Edition-based Redefinition can be a real asset when modifying existing application code such as procedures, packages and functions but it can also throw a monkey wrench into the works when invalid objects rear their ugly heads, as ORA-00600 errors can be thrown in Oracle release 184.108.40.206:
ERROR at line 1: ORA-4045: errors during recompilation/revalidation of ... ORA-600: internal error code, arguments: , [0x1BD9EC6A0], , ,,, , , , , ,  ORA-6512: at "SYS.DBMS_UTILITY", line 1294 ORA-6512: at line 1
The customer reporting this has gone through the following steps:
Upgrade Oracle applications Upgrade Oracle database Upgrade third-party application which uses Edition-based Redefinition
The steps to upgrade the Oracle applications and the database complete without error; the problem arises in the upgrade of the third-party application where the cleanup process (which identifies and recompiles invalid objects) fails with the above-mentioned error. The utlrp script was then used to validate the invalid objects, which returned the same error.
Although the error was reported for Linux x86-64 it has been determined this is a generic error that can affect any port of Oracle. A similar issue plagued Oracle releases using Edition-based Redefinition (Bug 12950694) but this has been listed as fixed, the only known issue to affect utlrp with respect to Edition-based Redefinition. An interesting point to consider is that the UTL_RECOMP package has not been reported as invalid. Another interesting piece is that from the SQL*Plus command line objects that throw this error from utlrp.sql recompile successfully. From logs generated when the error occurs the offending statement is an ALTER TYPE for an Oracle-generated type name. For releases not using Edition-based Redefinition no such errors have been reported.
One possibility is the existence of more than one type with the same name, yet querying the database throwing this error proves only one record is returned when querying against the object name. Another problem with this issue is that existing editions cannot be pushed into production. So, even though the objects can be validated from the SQL*Plus command line the edition changes cannot be moved into production.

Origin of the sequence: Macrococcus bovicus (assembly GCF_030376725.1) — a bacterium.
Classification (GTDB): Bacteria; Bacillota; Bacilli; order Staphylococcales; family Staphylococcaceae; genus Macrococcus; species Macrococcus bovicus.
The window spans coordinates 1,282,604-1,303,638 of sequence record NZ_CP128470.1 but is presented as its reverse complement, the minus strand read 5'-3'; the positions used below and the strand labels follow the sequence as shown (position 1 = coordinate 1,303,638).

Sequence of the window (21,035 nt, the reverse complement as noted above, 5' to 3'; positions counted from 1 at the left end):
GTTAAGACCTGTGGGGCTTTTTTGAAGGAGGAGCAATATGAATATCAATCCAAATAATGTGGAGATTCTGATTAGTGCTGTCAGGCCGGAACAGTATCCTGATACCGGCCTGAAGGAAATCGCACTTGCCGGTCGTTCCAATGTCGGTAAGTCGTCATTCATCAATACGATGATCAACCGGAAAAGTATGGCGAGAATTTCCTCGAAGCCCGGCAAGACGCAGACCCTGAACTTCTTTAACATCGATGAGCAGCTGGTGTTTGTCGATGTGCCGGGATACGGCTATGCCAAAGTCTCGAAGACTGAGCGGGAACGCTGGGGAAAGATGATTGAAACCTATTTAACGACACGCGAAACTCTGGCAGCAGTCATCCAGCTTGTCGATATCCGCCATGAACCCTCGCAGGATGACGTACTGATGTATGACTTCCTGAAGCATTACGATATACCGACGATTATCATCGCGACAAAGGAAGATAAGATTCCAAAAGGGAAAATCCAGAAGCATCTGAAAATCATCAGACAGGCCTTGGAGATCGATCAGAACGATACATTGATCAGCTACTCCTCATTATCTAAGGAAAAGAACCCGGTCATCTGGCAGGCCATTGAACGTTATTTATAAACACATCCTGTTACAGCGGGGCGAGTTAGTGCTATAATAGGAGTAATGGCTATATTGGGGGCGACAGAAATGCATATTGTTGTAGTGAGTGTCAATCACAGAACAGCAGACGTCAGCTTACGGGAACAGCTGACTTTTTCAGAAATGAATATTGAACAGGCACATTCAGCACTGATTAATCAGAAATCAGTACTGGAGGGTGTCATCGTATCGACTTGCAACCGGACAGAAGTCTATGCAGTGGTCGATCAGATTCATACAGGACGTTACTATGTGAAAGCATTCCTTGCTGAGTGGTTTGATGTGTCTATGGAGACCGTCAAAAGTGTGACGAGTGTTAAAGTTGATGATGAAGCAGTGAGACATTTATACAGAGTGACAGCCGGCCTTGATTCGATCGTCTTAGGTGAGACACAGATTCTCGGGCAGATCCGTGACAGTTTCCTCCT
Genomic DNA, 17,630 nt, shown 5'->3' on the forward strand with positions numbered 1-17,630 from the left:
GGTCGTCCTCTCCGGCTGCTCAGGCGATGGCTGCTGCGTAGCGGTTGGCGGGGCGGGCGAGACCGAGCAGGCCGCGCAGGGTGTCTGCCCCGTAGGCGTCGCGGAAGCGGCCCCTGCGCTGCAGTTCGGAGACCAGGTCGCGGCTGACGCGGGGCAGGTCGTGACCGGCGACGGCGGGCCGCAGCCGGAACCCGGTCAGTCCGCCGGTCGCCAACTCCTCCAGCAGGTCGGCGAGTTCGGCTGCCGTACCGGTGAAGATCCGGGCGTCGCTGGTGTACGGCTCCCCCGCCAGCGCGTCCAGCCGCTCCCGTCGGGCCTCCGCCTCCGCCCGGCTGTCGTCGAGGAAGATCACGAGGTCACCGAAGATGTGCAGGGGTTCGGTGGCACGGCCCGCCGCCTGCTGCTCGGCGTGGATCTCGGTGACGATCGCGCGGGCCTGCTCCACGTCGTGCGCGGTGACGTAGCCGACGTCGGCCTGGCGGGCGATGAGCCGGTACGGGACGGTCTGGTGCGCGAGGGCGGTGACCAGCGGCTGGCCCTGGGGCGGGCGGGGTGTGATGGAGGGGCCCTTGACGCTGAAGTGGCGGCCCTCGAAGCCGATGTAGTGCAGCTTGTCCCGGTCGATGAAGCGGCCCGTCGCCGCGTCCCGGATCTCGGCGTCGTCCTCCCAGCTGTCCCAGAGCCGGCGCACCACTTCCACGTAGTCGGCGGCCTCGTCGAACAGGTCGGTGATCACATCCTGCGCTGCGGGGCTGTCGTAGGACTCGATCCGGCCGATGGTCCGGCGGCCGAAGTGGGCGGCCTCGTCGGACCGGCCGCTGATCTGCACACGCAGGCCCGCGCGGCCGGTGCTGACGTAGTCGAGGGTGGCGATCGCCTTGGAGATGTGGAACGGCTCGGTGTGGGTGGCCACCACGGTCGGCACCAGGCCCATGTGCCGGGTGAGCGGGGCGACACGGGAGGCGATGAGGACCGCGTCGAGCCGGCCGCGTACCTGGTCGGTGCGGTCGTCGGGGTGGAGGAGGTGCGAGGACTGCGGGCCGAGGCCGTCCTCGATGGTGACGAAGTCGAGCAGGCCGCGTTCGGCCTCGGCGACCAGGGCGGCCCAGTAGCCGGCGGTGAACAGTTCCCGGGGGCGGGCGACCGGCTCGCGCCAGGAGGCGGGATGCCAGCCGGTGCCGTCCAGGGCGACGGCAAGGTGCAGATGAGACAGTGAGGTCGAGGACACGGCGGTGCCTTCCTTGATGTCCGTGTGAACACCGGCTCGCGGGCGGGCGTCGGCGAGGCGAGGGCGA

Oracle Support has no work-around for this, and the customer who reported the problem can always reproduce the issue. Oracle Support cannot generate the error and no test case is available, which makes it difficult, if not impossible, to investigate. Since no other reports of this behavior have been submitted to Oracle Support it’s possible that this is a one-off issue related to either the client’s configuration or relating to the third-party application they are using (this application has not been identified in the bug report, and no indication of any communication with the application vendor was supplied to Oracle Support). The incident file from the customer reports:
Starting incident default dumps (flags=0x2, level=3,mask=0x0)[TOC00003] ----- Current SQL Statement for this session (sql_id=c19hkha8n9qcy) ----- ALTER TYPE "*********"."SYS_PLSQL_4282DF2D_74_1" COMPILE SPECIFICATION REUSE SETTINGS [TOC00004] ----- PL/SQL Stack ----- ----- PL/SQL Call Stack ----- object handle line number object name 0x1befdc068 1294 package body SYS.DBMS_UTILITY 0x1b3bcfb48 1 anonymous block 0x1b3f6f268 413 package body SYS.UTL_RECOMP 0x1b3f6f268 559 package body SYS.UTL_RECOMP 0x1b3f6f268 807 package body SYS.UTL_RECOMP 0x1bee3c3f0 4 anonymous block [TOC00004-END]
Only the third-party cleanup process or utlrp generate this error and call stack trace. Even when the object is listed as valid (through a command-line recompilation) this error is thrown at the customer site. Again, as of now no reproducible test case can be created and the error cannot be duplicated by Oracle Support.
This was reported toward the end of November of this year so I suspect that Oracle Support is still digging into the issue to see what may be causing the problem. Since it’s a third-party application that is causing the issue (from all current reports) it may be a problem the vendor needs to address. For at least one customer this has been a show stopper, and they are in a bind until a resolution can be found.
Remember that the Oracle applications upgrade and the Oracle database upgrade were successful and error-free, so using Edition-based Redefinition doesn’t seem to be an issue. Unfortunately for the customer involved this is a production system; a properly configured test environment, including the third-party application, may have revealed this issue before it affected the production environment and the customer could still conduct business while the issue was being investigated and, hopefully, resolved. This is one of the best arguments for having a test environment that mirrors production. As can be seen from this case having such an environment can be invaluable, which makes it definitely worth the investment.